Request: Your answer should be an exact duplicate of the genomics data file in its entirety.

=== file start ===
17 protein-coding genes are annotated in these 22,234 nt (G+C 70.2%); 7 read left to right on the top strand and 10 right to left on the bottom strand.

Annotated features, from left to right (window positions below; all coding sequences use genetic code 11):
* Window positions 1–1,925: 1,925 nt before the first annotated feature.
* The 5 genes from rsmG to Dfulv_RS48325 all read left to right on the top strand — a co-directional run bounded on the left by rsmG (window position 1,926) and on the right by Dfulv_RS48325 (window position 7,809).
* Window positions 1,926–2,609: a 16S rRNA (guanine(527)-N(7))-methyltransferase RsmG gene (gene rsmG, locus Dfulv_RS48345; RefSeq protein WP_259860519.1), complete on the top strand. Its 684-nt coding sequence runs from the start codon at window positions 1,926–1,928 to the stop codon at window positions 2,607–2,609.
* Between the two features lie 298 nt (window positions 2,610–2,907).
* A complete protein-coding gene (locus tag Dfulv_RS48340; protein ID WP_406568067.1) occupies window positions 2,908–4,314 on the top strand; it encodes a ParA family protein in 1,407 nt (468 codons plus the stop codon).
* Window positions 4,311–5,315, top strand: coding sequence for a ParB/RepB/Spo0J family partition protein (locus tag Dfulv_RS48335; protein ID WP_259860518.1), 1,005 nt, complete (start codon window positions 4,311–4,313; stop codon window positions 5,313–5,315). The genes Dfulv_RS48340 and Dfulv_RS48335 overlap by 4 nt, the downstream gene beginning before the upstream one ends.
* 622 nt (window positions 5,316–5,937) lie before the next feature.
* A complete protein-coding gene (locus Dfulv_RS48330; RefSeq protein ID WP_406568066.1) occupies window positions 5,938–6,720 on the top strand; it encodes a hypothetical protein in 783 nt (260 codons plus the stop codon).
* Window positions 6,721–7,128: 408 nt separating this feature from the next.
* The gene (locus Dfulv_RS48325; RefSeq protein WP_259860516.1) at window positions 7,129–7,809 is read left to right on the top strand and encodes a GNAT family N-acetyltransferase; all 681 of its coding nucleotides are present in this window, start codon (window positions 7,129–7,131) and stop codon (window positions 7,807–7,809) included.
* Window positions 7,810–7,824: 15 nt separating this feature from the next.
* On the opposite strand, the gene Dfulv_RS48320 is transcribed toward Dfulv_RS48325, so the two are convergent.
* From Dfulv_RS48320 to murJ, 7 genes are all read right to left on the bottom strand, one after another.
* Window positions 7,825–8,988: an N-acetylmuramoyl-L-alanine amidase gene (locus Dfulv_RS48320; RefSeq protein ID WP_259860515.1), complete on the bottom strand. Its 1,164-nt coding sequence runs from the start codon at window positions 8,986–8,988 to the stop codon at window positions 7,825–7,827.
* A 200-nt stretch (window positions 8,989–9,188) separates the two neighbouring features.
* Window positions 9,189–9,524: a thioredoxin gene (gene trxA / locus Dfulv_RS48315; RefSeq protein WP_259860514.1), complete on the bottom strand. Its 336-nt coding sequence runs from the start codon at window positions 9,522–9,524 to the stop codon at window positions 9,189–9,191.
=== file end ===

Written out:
17 protein-coding genes are annotated in these 22,234 nt (G+C 70.2%); 7 read left to right on the top strand and 10 right to left on the bottom strand.

Annotated features, from left to right (window positions below; all coding sequences use genetic code 11):
* Window positions 1–1,925: 1,925 nt before the first annotated feature.
* The 5 genes from rsmG to Dfulv_RS48325 all read left to right on the top strand — a co-directional run bounded on the left by rsmG (window position 1,926) and on the right by Dfulv_RS48325 (window position 7,809).
* Window positions 1,926–2,609: a 16S rRNA (guanine(527)-N(7))-methyltransferase RsmG gene (gene rsmG, locus Dfulv_RS48345; RefSeq protein WP_259860519.1), complete on the top strand. Its 684-nt coding sequence runs from the start codon at window positions 1,926–1,928 to the stop codon at window positions 2,607–2,609.
* Between the two features lie 298 nt (window positions 2,610–2,907).
* A complete protein-coding gene (locus tag Dfulv_RS48340; protein ID WP_406568067.1) occupies window positions 2,908–4,314 on the top strand; it encodes a ParA family protein in 1,407 nt (468 codons plus the stop codon).
* Window positions 4,311–5,315, top strand: coding sequence for a ParB/RepB/Spo0J family partition protein (locus tag Dfulv_RS48335; protein ID WP_259860518.1), 1,005 nt, complete (start codon window positions 4,311–4,313; stop codon window positions 5,313–5,315). The genes Dfulv_RS48340 and Dfulv_RS48335 overlap by 4 nt, the downstream gene beginning before the upstream one ends.
* 622 nt (window positions 5,316–5,937) lie before the next feature.
* A complete protein-coding gene (locus Dfulv_RS48330; RefSeq protein ID WP_406568066.1) occupies window positions 5,938–6,720 on the top strand; it encodes a hypothetical protein in 783 nt (260 codons plus the stop codon).
* Window positions 6,721–7,128: 408 nt separating this feature from the next.
* The gene (locus Dfulv_RS48325; RefSeq protein WP_259860516.1) at window positions 7,129–7,809 is read left to right on the top strand and encodes a GNAT family N-acetyltransferase; all 681 of its coding nucleotides are present in this window, start codon (window positions 7,129–7,131) and stop codon (window positions 7,807–7,809) included.
* Window positions 7,810–7,824: 15 nt separating this feature from the next.
* On the opposite strand, the gene Dfulv_RS48320 is transcribed toward Dfulv_RS48325, so the two are convergent.
* From Dfulv_RS48320 to murJ, 7 genes are all read right to left on the bottom strand, one after another.
* Window positions 7,825–8,988: an N-acetylmuramoyl-L-alanine amidase gene (locus Dfulv_RS48320; RefSeq protein ID WP_259860515.1), complete on the bottom strand. Its 1,164-nt coding sequence runs from the start codon at window positions 8,986–8,988 to the stop codon at window positions 7,825–7,827.
* A 200-nt stretch (window positions 8,989–9,188) separates the two neighbouring features.
* Window positions 9,189–9,524: a thioredoxin gene (gene trxA / locus Dfulv_RS48315; RefSeq protein WP_259860514.1), complete on the bottom strand. Its 336-nt coding sequence runs from the start codon at window positions 9,522–9,524 to the stop codon at window positions 9,189–9,191.